Whilst Gaza’s residents continue to live in the rubble of their homes, still without access to building materials or proper medical treatment due to Israel’s siege, the UK government’s attitude to the Israeli arms trade appears to be business as usual. A recent investigative report by War on Want, Campaign Against the Arms Trade and the Palestine Solidarity Campaign has shown that in the first three months after the end of the attack the Department for Business Innovation and Skills approved 32 military exports to Israel worth just under £40m. The first of these was granted just days after the ceasefire agreement came into effect, and export licenses continue to be issued despite almost daily breaches of the truce by the Israeli army, which include extrajudicial drone assassinations and almost daily gunfire at subsistence level fishermen and farmers trying to survive in desperate conditions. 

Although government data shows that engines manufactured in Shenstone are exported to Israel, the company claims that these are only installed in units that it exports to third countries, and are not used by Israel itself. Since the UK’s supposedly “rigorous” export control system essentially consists of taking companies with vested interests in repression, death and destruction at their word, statements such as this are impossible to actually substantiate and makes Elbit’s claims doubtful at best.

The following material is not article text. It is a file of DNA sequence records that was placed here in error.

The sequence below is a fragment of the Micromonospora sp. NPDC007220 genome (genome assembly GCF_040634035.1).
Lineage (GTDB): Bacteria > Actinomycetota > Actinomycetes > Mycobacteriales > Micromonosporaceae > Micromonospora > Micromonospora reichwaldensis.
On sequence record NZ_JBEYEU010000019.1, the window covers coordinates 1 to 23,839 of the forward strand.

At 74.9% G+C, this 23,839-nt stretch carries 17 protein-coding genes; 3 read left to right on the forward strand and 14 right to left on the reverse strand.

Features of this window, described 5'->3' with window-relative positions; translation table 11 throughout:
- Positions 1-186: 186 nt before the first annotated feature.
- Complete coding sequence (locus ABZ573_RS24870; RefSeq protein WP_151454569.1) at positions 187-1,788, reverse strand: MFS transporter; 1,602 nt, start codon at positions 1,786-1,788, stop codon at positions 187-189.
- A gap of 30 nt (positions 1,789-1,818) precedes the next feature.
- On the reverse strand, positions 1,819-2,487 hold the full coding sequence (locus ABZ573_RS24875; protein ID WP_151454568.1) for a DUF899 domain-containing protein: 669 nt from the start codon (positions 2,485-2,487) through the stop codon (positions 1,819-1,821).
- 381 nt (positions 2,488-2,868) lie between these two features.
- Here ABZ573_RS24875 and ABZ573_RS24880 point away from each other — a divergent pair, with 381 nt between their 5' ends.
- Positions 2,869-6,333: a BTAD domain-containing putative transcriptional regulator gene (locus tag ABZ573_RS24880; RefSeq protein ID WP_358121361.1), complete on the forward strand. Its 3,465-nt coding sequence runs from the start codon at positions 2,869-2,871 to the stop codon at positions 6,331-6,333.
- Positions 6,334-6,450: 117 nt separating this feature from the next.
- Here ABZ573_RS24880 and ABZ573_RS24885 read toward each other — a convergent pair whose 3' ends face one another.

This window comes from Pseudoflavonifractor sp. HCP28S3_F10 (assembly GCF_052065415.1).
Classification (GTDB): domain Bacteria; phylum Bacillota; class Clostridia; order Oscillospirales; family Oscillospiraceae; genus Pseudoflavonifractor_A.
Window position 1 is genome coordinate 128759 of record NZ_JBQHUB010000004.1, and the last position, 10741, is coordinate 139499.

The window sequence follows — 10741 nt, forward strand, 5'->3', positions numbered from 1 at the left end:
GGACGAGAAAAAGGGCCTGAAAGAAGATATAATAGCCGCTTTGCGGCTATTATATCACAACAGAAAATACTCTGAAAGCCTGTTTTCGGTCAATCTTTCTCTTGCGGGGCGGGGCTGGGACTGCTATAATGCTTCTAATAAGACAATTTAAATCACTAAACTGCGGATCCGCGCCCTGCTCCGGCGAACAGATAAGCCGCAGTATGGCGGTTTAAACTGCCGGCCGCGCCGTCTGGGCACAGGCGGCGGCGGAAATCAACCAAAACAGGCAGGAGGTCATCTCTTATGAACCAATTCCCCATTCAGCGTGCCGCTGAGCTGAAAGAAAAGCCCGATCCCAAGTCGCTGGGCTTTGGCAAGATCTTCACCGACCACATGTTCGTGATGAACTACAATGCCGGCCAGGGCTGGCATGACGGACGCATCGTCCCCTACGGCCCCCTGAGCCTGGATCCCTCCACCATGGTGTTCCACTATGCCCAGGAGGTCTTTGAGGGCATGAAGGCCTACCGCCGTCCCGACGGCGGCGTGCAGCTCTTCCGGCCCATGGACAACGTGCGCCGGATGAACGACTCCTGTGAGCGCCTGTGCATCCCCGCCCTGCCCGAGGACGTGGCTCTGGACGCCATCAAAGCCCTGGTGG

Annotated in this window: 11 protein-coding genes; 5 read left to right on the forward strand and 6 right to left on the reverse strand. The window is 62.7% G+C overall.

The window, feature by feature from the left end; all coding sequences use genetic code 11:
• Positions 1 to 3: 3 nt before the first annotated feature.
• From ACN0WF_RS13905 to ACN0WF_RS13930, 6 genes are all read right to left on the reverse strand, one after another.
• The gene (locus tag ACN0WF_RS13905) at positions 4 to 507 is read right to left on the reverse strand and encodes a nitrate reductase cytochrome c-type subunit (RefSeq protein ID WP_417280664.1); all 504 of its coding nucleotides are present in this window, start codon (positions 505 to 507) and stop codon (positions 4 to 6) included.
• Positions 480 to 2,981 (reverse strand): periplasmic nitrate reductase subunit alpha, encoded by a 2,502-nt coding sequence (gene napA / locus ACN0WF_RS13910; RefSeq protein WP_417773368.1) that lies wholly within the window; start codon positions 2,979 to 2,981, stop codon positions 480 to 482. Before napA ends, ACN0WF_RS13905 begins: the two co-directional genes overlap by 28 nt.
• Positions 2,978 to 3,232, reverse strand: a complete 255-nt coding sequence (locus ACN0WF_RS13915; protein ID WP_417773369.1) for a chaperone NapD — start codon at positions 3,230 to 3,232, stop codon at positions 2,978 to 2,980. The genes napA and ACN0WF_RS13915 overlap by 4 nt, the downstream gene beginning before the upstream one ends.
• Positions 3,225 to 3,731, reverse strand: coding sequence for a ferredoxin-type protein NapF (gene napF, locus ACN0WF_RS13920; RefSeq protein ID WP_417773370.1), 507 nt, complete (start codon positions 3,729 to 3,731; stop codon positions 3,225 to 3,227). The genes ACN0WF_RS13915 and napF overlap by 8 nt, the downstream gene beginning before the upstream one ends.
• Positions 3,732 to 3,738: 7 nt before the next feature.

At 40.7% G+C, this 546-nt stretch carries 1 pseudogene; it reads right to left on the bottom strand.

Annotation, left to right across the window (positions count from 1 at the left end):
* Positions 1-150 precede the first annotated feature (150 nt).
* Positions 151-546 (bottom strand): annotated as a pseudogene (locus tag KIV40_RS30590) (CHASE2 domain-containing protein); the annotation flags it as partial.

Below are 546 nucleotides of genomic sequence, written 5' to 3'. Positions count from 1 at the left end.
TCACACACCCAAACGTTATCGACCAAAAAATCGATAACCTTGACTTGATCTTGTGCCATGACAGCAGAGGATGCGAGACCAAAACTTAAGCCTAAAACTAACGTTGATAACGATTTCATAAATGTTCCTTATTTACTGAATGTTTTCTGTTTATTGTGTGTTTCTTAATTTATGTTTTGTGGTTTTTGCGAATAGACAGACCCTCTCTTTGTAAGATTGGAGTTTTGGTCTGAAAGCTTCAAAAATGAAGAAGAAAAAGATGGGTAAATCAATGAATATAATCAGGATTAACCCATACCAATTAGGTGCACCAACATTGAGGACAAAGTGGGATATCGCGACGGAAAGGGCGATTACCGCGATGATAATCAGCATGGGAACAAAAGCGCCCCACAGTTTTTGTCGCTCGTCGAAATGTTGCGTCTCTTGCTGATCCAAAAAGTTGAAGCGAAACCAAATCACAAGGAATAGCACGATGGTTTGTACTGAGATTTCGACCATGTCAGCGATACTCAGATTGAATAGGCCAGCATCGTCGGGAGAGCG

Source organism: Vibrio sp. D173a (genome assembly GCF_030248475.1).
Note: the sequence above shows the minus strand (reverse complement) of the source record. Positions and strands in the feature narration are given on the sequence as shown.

The Shenstone factory has been targeted by protesters before. At the height of Israel’s 51-day assault last year, nine protesters staged a sit-in on the roof of the UEL factory, closing it for two days in August and costing the company £186,000 in lost revenue. Yet charges of “aggravated trespass” were later dropped by the Crown Prosecution Service just hours before a deadline set by the court for the prosecution to release critical documents. The documents would have disclosed key details of the arms export licenses granted to it by the UK government, but two witnesses from the company were no longer willing to come forward with information. What is apparent is that UAV Engines and Elbit are not keen on having the details of their deals exposed to public scrutiny.